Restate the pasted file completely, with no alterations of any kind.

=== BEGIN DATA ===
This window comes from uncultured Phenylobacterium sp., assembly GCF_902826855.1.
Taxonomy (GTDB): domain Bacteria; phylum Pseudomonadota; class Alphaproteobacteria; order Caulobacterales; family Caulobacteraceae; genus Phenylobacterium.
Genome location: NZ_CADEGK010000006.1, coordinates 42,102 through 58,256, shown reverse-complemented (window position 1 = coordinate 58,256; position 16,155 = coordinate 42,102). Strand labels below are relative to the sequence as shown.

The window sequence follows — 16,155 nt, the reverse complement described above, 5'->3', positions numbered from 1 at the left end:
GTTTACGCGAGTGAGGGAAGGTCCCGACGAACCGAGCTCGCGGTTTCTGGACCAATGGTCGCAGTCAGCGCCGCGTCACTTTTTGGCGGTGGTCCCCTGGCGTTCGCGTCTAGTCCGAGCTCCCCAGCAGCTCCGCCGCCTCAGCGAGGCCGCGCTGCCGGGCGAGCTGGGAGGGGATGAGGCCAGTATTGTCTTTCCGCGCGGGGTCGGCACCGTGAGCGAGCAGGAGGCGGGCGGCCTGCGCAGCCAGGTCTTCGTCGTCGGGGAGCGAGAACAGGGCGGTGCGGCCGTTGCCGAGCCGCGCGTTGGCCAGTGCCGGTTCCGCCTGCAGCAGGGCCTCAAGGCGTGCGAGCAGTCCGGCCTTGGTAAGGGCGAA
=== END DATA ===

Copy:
This window comes from uncultured Phenylobacterium sp., assembly GCF_902826855.1.
Taxonomy (GTDB): domain Bacteria; phylum Pseudomonadota; class Alphaproteobacteria; order Caulobacterales; family Caulobacteraceae; genus Phenylobacterium.
Genome location: NZ_CADEGK010000006.1, coordinates 42,102 through 58,256, shown reverse-complemented (window position 1 = coordinate 58,256; position 16,155 = coordinate 42,102). Strand labels below are relative to the sequence as shown.

The window sequence follows — 16,155 nt, the reverse complement described above, 5'->3', positions numbered from 1 at the left end:
GTTTACGCGAGTGAGGGAAGGTCCCGACGAACCGAGCTCGCGGTTTCTGGACCAATGGTCGCAGTCAGCGCCGCGTCACTTTTTGGCGGTGGTCCCCTGGCGTTCGCGTCTAGTCCGAGCTCCCCAGCAGCTCCGCCGCCTCAGCGAGGCCGCGCTGCCGGGCGAGCTGGGAGGGGATGAGGCCAGTATTGTCTTTCCGCGCGGGGTCGGCACCGTGAGCGAGCAGGAGGCGGGCGGCCTGCGCAGCCAGGTCTTCGTCGTCGGGGAGCGAGAACAGGGCGGTGCGGCCGTTGCCGAGCCGCGCGTTGGCCAGTGCCGGTTCCGCCTGCAGCAGGGCCTCAAGGCGTGCGAGCAGTCCGGCCTTGGTAAGGGCGAA